Here we go again…;)
In the last few months I had some great chats with a few budding foodpreneurs about online sales to really wrap my head around how they usually go about unlocking business growth through their online shops. The more I talk with startup founders about Cost of Consumer Acquisition (CAC) and the Lifetime Value (LTV), the more I realise there is a long way to go (at least on this side of the pond) when it comes to identifying which tools they should be leveraging to grow their online sales.
As I mentioned in my last piece ‘Why foodpreneurs should think like techies #1’:
‘…I believe food startups through their own e-commerce and online retailers, like Amazon or Ocado, can far outgrow their customer base and build sizeable businesses more quickly (and perhaps more profitably) than through traditional distribution channels. Plus this approach actually allows startups to create more demand for their products to a point where the retailers will come knocking on their doors with listing opportunities as their online customers may be looking to buy them also from physical stores…’
I believe the best way to consider how these channels can complement one another is through the lens of companies of the likes of Four Sigmatic Foods, a mushroom + superfoods company, or Back to the Roots which sells indoor gardening kits and aquaponics fish tanks for producing organic mushrooms, herbs, and vegetables at home.
These entrepreneurs are pushing the boundaries of traditional ‘category creation’ norms by devising ‘creative’ go-to-market strategies: new and unique ingredients (see: mushrooms, DYI growing kits), new marketing platforms, and, maybe most importantly, new methods of sales and distribution.
When Four Sigmatic first launched in 2012, they had no category to tap into — mushroom coffee was a new-to-the-world product. They knew they had to educate consumers about the health benefits of mushrooms while also building a loyal and engaged community of consumers. Thus, they started selling their products online through their company controlled e-commerce platform. This enabled the team to test and launch new products with their early adopters/loyalists, who were excited by new discovery opportunities. Once they validated this model, the company launched its leading product line: mushroom coffee.
I find this approach really fascinating as it proves that in order to build their own category they needed to be creative about their go-to-market strategy. Indeed, as a consumer I was impressed by how they followed up on my order sending customised (probably automated) emails to ensure that the purchasing experience was seemless — of course it tricked me to buy more.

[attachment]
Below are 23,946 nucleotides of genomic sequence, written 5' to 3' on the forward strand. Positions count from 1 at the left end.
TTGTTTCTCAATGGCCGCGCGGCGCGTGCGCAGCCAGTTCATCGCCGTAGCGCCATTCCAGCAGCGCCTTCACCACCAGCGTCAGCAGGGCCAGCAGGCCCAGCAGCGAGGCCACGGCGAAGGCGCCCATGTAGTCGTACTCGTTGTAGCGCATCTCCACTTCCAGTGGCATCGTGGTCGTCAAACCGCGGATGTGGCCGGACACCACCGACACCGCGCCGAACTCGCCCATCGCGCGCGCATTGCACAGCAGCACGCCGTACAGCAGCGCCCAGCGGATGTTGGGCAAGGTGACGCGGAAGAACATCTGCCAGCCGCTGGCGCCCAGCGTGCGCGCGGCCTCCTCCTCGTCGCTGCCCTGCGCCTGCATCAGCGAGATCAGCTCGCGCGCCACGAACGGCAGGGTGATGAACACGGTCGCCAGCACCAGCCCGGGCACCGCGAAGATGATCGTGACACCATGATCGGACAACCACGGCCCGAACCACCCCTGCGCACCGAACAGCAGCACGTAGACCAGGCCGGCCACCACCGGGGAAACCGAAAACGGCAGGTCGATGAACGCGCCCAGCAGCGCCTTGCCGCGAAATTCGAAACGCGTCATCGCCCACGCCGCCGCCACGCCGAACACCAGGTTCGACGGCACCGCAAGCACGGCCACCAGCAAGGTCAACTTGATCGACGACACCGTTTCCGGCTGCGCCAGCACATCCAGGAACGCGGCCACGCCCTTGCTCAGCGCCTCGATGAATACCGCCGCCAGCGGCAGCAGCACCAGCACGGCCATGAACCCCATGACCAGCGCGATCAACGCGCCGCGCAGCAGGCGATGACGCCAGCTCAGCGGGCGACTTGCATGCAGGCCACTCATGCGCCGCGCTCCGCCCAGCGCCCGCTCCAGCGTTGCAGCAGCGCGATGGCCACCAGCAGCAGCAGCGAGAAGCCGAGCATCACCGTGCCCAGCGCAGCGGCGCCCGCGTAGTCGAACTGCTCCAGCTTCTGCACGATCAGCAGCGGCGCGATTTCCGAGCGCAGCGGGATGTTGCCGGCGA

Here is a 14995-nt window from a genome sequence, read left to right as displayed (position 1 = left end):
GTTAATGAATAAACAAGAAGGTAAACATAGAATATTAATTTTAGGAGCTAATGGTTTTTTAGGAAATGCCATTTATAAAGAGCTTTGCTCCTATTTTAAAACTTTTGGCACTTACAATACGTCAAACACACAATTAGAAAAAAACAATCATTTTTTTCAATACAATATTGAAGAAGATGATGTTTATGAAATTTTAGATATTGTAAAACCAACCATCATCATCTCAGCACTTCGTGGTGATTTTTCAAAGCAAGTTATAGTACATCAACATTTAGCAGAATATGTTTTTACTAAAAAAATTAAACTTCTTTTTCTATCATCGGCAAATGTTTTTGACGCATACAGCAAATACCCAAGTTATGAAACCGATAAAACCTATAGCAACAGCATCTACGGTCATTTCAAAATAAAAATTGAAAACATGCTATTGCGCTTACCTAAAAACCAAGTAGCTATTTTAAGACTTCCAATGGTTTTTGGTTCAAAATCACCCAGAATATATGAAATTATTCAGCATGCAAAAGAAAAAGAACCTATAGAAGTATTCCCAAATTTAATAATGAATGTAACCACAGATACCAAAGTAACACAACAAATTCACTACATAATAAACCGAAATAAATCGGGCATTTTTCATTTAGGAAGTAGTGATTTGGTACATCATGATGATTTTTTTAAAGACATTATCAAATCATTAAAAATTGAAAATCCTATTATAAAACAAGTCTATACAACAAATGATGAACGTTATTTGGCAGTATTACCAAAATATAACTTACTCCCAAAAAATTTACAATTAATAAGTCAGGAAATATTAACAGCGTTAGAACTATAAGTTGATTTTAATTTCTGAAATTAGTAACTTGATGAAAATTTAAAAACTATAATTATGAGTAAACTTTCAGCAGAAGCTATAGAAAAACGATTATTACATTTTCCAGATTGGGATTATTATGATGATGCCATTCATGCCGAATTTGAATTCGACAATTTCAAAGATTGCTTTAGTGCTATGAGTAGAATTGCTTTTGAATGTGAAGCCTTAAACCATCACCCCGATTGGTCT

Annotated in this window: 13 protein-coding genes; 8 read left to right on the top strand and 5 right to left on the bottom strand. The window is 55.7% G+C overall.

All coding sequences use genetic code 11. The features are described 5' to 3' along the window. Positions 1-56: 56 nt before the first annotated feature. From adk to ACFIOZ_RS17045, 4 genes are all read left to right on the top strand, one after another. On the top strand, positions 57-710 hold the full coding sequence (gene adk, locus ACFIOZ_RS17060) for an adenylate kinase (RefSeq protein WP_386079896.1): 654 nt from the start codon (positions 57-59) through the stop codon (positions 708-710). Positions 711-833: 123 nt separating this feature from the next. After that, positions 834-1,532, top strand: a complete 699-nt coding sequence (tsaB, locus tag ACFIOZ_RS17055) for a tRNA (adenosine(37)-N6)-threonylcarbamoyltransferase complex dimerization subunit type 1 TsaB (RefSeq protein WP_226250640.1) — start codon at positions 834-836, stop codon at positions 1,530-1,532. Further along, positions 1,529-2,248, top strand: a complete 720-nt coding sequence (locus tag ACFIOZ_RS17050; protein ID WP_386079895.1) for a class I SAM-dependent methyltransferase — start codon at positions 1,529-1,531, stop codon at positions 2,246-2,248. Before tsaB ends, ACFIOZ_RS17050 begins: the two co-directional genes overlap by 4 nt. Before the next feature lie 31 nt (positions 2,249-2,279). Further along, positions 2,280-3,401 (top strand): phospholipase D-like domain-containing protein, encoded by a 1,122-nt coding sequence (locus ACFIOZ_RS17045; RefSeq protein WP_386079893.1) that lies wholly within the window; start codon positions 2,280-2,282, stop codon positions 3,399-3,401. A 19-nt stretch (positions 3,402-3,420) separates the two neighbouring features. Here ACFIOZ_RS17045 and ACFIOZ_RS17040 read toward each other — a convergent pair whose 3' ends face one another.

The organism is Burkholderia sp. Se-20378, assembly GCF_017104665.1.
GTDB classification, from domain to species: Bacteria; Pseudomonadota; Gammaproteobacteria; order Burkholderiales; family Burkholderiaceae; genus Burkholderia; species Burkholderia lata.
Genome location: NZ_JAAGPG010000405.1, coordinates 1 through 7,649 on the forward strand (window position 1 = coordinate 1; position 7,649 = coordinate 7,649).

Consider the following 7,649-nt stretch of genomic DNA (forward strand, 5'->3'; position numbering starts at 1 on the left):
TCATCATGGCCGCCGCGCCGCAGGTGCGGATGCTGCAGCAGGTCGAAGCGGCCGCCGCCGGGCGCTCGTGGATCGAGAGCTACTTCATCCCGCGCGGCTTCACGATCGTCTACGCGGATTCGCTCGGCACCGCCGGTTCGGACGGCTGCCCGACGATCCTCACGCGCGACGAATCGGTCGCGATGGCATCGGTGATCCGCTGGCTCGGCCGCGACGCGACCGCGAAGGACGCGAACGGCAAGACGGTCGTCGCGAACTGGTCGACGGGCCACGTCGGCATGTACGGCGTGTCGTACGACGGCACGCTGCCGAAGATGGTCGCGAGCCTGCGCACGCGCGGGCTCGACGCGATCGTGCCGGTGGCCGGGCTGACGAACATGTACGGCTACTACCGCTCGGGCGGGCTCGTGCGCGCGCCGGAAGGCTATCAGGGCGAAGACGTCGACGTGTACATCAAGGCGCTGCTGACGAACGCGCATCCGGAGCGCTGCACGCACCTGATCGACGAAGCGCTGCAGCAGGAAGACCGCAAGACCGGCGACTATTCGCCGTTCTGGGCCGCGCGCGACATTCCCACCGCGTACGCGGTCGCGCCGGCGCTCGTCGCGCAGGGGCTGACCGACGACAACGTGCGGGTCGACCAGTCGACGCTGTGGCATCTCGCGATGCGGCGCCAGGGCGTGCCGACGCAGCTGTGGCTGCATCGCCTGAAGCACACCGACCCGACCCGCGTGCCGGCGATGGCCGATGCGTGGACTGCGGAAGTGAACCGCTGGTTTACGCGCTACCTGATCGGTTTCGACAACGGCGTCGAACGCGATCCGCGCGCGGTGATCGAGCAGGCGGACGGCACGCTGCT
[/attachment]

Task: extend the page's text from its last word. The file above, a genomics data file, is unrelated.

Thus, after perfecting their products by incorporating some of the feedback collected from their most loyal customers, Four Sigmatic mushroom coffee was launched on Amazon. It quickly became a trending product by reaching the top of the instant coffee category, most likely driven by its passionate consumer base.
Fast-forward a few years later and Four Sigmatic is enjoying ‘exponential’ growth, competing with Starbucks Via for the bestseller slot in instant coffee on Amazon; in fact it reached #7 in all coffee and #59 for all grocery (1 spot behind Cheerios).
The incredible online success led to inbound interest from Whole Foods which eventually allowed Four Sigmatic to start getting their products listed in some of their physical stores. Fast forward to 2017, the company will be rolling out nationwide with Whole Foods Global this coming Fall. In addition to this, by focusing on online sales in their early days, Four Sigmatic has expanded from sachets, single serve units into bagged and pod formats which I think is an incredible result given ‘the innovation stagnation’ experienced by the Coffee industry in the past few years.
I believe this story proves what can be achieved via a bold and creative ‘go-to-market’ strategy implemented early on to establish a new category as a first-mover. It is indeed great to see how a brilliant deployment of that strategy can allow a company a few years later to enjoy fully-fledged multi-channel distribution. To this end I can’t express enough how excited we are at Crowdfooding to support more food startups via our platform by allowing them to design and deploy marketing campaigns to tap into ‘alternative’ sales channels to achieve similar results.
Coming up: Back to the Roots case study and how they’ve gained nationwide retail distribution via retailers through their online strategy.
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